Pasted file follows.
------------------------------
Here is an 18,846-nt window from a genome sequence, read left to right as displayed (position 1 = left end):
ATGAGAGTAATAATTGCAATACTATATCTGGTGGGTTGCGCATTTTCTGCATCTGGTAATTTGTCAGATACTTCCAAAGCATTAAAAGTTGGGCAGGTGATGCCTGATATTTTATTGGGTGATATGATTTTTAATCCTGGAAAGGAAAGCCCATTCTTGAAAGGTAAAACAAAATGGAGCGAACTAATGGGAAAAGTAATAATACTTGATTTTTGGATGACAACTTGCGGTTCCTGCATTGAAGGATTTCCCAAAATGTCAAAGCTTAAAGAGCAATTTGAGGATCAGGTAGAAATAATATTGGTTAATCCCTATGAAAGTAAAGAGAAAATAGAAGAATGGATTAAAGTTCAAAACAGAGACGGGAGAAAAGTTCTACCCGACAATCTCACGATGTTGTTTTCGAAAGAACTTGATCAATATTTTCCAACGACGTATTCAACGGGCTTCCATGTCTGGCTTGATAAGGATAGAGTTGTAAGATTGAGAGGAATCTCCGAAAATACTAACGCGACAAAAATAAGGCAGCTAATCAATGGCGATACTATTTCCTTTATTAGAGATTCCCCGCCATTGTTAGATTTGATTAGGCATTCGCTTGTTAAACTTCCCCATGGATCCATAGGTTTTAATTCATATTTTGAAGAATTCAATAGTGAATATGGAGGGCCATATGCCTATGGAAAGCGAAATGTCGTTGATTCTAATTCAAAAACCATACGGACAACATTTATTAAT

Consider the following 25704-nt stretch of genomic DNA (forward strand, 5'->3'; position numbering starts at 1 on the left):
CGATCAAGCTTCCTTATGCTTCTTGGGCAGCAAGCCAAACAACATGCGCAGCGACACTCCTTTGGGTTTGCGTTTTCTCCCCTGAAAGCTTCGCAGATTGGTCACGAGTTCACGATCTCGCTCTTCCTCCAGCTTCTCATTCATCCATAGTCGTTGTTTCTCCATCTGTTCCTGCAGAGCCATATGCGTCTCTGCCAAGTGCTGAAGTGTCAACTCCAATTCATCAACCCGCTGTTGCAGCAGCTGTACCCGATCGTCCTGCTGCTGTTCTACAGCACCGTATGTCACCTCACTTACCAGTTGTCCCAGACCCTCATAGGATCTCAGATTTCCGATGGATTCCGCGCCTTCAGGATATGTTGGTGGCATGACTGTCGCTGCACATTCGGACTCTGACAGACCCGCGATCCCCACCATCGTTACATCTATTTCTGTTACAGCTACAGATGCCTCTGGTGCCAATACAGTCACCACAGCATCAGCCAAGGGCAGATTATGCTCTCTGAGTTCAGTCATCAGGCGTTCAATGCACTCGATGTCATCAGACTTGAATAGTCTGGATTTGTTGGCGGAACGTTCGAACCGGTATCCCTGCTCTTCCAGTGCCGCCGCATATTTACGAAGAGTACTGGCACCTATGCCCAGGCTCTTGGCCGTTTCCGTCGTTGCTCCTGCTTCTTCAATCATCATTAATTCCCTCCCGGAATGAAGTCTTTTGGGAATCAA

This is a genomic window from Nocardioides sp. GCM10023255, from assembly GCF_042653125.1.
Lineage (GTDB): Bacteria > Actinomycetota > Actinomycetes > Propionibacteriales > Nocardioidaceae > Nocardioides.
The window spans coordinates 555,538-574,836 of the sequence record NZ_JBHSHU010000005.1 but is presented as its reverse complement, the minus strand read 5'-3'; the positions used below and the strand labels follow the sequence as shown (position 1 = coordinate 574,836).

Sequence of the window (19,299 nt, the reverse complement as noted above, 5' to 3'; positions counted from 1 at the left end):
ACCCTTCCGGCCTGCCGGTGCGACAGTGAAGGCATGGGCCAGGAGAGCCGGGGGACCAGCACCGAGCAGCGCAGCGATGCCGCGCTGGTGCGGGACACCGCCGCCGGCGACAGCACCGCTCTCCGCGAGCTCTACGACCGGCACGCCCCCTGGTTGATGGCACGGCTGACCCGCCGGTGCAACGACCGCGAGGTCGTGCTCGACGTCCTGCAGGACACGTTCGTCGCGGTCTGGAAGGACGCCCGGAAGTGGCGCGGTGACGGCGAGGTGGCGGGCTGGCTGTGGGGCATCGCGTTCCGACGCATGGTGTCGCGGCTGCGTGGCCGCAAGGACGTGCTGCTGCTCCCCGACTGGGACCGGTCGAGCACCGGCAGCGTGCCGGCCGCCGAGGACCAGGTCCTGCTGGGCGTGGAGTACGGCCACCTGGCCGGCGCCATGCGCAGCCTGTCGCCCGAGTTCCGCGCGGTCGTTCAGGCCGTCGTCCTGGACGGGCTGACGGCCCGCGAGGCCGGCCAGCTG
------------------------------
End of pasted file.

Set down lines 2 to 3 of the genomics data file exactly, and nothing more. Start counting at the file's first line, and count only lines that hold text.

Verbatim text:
ATGAGAGTAATAATTGCAATACTATATCTGGTGGGTTGCGCATTTTCTGCATCTGGTAATTTGTCAGATACTTCCAAAGCATTAAAAGTTGGGCAGGTGATGCCTGATATTTTATTGGGTGATATGATTTTTAATCCTGGAAAGGAAAGCCCATTCTTGAAAGGTAAAACAAAATGGAGCGAACTAATGGGAAAAGTAATAATACTTGATTTTTGGATGACAACTTGCGGTTCCTGCATTGAAGGATTTCCCAAAATGTCAAAGCTTAAAGAGCAATTTGAGGATCAGGTAGAAATAATATTGGTTAATCCCTATGAAAGTAAAGAGAAAATAGAAGAATGGATTAAAGTTCAAAACAGAGACGGGAGAAAAGTTCTACCCGACAATCTCACGATGTTGTTTTCGAAAGAACTTGATCAATATTTTCCAACGACGTATTCAACGGGCTTCCATGTCTGGCTTGATAAGGATAGAGTTGTAAGATTGAGAGGAATCTCCGAAAATACTAACGCGACAAAAATAAGGCAGCTAATCAATGGCGATACTATTTCCTTTATTAGAGATTCCCCGCCATTGTTAGATTTGATTAGGCATTCGCTTGTTAAACTTCCCCATGGATCCATAGGTTTTAATTCATATTTTGAAGAATTCAATAGTGAATATGGAGGGCCATATGCCTATGGAAAGCGAAATGTCGTTGATTCTAATTCAAAAACCATACGGACAACATTTATTAAT

Consider the following 25704-nt stretch of genomic DNA (forward strand, 5'->3'; position numbering starts at 1 on the left):